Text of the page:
Bowlers use more sweat than saliva to swing the ball: Javagal Srinath on new ICC recommendations

Bowlers use more sweat than saliva to swing the ball: Javagal Srinath on new ICC recommendations

Even as several members of the cricket fraternity, including some legendary bowlers, have expressed concern on the proposed ban on saliva to maintain the ball, former India pacer Javagal Srinath said sweat is a good alternative for saliva.

The International Cricket Council's (ICC) Cricket Committee, led by Anil Kumble, had recommended a ban on saliva once the sport resumes in the wake of the Covid-19 pandemic. While no external applicants are going to be allowed, the ICC said there is no health issue regarding the use of sweat to maintain the ball.

Javagal Srinath, who has 551 international wickets in a decorated 13-year-long career, said bowlers have been using more sweat than saliva and it shouldn't make a lot of difference when sport resumes.

"I think sweat is a good alternative for saliva. In fact, we use more sweat than saliva, so I think it should not really matter," Srinath was quoted as saying by The New Indian Express.

"I think it is a habit to put your hand into your mouth and start rubbing the ball, that would have to be contained now given the fresh guidelines. Sweat was always allowed and it will have a more role to play than the saliva in the near future."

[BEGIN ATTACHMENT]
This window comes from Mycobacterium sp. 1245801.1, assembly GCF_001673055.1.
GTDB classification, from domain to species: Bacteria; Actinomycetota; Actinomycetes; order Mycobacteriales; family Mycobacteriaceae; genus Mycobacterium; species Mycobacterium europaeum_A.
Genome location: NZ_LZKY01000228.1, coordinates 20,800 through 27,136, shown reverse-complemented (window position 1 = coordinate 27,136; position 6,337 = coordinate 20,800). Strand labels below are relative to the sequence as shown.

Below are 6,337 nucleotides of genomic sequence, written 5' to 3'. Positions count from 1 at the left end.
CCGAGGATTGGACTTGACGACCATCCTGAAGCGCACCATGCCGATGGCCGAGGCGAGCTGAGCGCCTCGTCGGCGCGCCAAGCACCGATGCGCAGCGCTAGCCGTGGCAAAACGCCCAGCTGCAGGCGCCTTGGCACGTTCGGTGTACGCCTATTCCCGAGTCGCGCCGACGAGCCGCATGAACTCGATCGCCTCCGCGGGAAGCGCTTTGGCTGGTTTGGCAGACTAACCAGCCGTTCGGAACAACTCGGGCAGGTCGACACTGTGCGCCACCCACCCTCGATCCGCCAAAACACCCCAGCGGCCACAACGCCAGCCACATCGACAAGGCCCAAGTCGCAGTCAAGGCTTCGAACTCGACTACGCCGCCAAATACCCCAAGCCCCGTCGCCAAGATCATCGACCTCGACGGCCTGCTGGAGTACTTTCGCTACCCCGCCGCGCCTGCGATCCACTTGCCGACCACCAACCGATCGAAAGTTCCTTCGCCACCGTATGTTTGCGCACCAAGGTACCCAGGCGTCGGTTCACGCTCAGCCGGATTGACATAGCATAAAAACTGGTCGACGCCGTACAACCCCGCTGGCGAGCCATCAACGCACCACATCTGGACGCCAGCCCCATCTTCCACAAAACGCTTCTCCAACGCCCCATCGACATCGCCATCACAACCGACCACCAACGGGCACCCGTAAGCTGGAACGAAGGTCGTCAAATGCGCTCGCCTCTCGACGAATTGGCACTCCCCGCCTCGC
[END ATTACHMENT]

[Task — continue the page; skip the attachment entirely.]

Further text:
'Players will find hard to manage'

Meanwhile, ICC Cricket Committee chief Anil Kumble has reiterated that it's going to be difficult for bowlers without the usage of sweat while maintaining that the cricket body took the decision based on medical advice.

"Based on medical advice, we believe that saliva could be the major contributor to carrying this disease and that's why we banned the use of saliva, although it's second nature in cricket. That's something that players will find hard to manage," Kumble said in a webinar hosted by the Federation of Indian Chambers of Commerce and Industry.

Meanwhile, Sri Lanka head coach Mickey Arthur said the players, who returned to training in a highly-protected environment in Colombo, said they preferred saliva over sweat after the practice sessions.

"It was interesting chatting to the bowlers, who said sweat made the ball a little bit heavier than saliva did. Saliva was their preferred mechanism of shining the ball. But it is what it is now, you've just got to get on with it," Arthur told ESPNcricinfo.

Harbhajan Singh, speaking to India Today, had pointed out that the ban on saliva will not just affect the fast bowlers but also the spinners. The World Cup winner said sweat will make the ball heavy, thereby making it difficult for spinners to hang the cherry in the air for longer periods of time.

"If there is no shine on the ball, and if it is only heavy with sweat, the ball won't hang in the air or it won't dip and it won't spin a lot. There will be problems in gripping also," Harbhajan Singh said.

"Bowlers will be in more trouble. Sweat can only make the ball shine when it is new. But not once it is old."